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close this bookGuidelines for small-scale fruit and vegetable processors. (FAO Agricultural Services Bulletin - 127) (1997)
close this folderPart 2 - Processing for sale
close this folder2.2. Selecting products and production methods
close this folder2.2.5. Pectin and papain
View the documentPectin
View the documentPapain

Pectin

Pectin is a component of nearly all fruits and vegetables and can be extracted and used in food processing to form the characteristic gel in jams and marmalade. The richest sources of pectin are the peels of citrus fruits such as lime, lemon, orange and passion fruit or the pulp of apple (known as ‘pomace’ after juice has been extracted). Commercially, pectin is available as either a light brown powder or as a dark liquid concentrate. It is stable if stored in cool, dry place and it will lose only about 2% of its gelling power per year.


Figure 15. - Process chart for pectin extraction

There are two main types of pectin:

1) high methoxyl (HM) pectins that form gels in high solds jams (above 55% solids) in a pH range of 2.0-3.5; and

2) low methoxyl (LM) pectins, which do not need sugar or acid to form a gel, but instead use calcium salts.

These form a gel with a wide range of solids (10-80%) within broader pH range of 2.5-6.5. They are used mainly for spreads or for gelling agents in milk products. However, there are a large number of different types of pectin within each group, such as ‘rapid set’ and ‘slow set’ pectins, that are made for different applications and it is necessary to specify carefully the type required when ordering from a supplier.

It is difficult to make specific grades of pectin or the powdered products at a small scale. Where attempts have been made to set up small commercial pectin units, the process has not been financially viable due to the expense of recovering solvents that are used to precipitate the pectin before drying. However, it is possible for jam-makers to increase the amount of crude (unrefined) pectin in their products by extracting it with water without using solvents (Figure 15). This is useful if the producer is making jam from fruits such as melon that are naturally low in pectin. When using pectin to make set preserves, such as jams, jellies etc., it is important that the pH is within the range of 3.0-3.5 and that they are boiled to at least 68% solids content. Powdered pectin is added to fruit pulp at 3-6g per kg of final product, but it should first be mixed with about five times its weight of sugar to prevent lumps forming when it is added to the pulp or juice (see also Section 2.2.9).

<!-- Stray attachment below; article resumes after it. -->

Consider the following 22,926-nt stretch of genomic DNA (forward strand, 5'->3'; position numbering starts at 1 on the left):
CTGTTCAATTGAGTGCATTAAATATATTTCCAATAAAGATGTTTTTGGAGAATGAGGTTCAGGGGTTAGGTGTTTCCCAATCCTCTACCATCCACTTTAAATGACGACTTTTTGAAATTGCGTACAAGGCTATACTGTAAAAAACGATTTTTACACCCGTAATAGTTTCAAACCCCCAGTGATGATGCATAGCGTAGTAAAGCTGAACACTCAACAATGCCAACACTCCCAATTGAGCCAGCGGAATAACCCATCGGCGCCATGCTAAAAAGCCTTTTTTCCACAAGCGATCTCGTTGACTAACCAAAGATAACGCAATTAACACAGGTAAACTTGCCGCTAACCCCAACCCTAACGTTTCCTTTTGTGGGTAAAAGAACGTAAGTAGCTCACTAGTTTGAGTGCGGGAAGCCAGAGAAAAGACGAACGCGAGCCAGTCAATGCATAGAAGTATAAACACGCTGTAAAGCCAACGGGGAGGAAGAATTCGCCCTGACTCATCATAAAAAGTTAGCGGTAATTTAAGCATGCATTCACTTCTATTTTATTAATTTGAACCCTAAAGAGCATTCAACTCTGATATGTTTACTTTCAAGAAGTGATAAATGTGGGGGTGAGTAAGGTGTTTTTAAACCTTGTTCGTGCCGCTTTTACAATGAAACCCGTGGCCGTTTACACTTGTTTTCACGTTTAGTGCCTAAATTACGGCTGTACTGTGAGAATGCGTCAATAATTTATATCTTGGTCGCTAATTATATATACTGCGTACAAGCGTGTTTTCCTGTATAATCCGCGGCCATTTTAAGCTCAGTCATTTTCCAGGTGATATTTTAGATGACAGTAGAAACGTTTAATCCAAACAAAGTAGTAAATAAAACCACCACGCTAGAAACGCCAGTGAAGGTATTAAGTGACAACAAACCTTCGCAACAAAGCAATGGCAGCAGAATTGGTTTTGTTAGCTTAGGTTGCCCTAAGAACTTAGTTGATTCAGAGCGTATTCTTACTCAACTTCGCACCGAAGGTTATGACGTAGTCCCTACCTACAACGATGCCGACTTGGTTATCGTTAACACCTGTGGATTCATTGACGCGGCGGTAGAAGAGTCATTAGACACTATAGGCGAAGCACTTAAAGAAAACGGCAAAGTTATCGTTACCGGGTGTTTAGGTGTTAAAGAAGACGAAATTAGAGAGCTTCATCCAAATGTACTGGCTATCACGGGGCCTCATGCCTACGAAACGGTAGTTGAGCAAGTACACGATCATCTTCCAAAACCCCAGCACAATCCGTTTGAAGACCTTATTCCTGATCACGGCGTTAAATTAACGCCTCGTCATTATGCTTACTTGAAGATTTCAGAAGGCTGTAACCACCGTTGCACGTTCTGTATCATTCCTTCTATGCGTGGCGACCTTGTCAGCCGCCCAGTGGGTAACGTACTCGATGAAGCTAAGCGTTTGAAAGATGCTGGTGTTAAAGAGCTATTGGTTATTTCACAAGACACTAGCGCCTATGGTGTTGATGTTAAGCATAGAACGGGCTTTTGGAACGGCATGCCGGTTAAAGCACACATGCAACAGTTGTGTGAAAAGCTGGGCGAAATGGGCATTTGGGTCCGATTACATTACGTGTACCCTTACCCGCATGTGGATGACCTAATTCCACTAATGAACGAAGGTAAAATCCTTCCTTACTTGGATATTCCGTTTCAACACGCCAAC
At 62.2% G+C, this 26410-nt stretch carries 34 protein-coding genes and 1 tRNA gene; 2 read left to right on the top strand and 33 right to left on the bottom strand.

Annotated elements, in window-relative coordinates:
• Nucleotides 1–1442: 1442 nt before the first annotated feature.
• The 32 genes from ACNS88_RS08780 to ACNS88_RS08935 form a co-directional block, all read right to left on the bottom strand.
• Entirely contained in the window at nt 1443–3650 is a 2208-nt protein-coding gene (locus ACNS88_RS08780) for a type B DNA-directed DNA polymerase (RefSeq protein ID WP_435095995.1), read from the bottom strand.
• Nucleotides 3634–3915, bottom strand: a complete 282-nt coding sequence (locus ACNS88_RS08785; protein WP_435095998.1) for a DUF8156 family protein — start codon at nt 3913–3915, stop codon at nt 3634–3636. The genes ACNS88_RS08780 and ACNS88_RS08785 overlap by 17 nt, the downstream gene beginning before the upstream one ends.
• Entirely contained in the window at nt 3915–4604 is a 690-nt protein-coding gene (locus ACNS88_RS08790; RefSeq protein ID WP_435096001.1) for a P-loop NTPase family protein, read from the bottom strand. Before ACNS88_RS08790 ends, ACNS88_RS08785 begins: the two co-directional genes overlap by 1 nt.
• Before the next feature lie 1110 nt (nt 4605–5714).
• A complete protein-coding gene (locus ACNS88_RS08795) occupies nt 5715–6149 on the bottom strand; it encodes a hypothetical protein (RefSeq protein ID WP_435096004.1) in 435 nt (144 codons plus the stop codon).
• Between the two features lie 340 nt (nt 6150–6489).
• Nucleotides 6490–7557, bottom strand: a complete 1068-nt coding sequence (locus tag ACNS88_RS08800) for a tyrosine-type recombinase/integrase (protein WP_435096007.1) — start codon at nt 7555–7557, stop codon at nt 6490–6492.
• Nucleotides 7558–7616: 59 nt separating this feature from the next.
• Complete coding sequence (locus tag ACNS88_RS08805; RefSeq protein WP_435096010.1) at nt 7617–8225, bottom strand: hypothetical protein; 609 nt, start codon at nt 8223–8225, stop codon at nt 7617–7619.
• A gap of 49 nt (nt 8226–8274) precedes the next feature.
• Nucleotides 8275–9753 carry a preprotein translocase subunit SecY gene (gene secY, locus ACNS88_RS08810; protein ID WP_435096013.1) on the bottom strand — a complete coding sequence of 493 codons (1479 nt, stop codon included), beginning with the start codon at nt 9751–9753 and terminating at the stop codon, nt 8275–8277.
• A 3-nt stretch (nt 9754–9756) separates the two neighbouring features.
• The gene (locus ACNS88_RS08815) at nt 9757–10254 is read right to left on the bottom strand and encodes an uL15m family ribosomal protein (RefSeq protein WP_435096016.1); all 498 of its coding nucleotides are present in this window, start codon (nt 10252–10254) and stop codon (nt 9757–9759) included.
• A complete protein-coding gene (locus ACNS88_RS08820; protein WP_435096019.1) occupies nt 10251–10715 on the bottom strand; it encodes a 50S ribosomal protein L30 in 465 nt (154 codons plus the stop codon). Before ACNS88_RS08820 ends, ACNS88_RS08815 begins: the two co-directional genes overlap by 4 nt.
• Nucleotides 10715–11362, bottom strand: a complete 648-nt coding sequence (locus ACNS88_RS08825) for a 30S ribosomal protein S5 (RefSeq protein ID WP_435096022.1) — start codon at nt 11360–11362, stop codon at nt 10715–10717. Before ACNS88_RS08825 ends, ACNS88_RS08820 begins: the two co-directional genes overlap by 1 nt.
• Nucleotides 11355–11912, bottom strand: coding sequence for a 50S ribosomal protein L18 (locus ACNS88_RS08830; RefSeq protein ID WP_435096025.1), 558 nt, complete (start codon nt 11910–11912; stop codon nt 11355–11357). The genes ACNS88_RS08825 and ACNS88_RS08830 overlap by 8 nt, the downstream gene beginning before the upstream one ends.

Papain

Papain is an enzyme that is found in the skin of unripe papaya fruits. It breaks down proteins and finds widespread applications in industrialised countries for meat tenderising and in brewing. Advances in biotechnology during the last twenty years resulted in a synthetic papain that was cheaper than the natural enzyme and as a result there was a decline in the market for natural papain. However, in recent years, there has again been increasing interest in the natural product and it can now achieve a higher value than before.

For profitable production, it is usually necessary to plant papaya trees in orchards, rather than collecting it from widely scattered trees which increases collection costs. Crude (unrefined) papain is normally produced because the refining technology is too expensive for most small-scale entrepreneurs. The process of papain extraction involves making shallow cuts in the skin of unripe fruits while they are still on the tree. The skin then oozes a white, sticky liquid which is collected by scraping the fruit each day for several weeks. This ‘latex’ is then spread out in shallow trays and sun-dried until it becomes brittle. The crude papain is packaged and exported to refiners. Because papain is an enzyme that attacks proteins, the crude latex should be handled with gloves to avoid damage to the operator’s skin.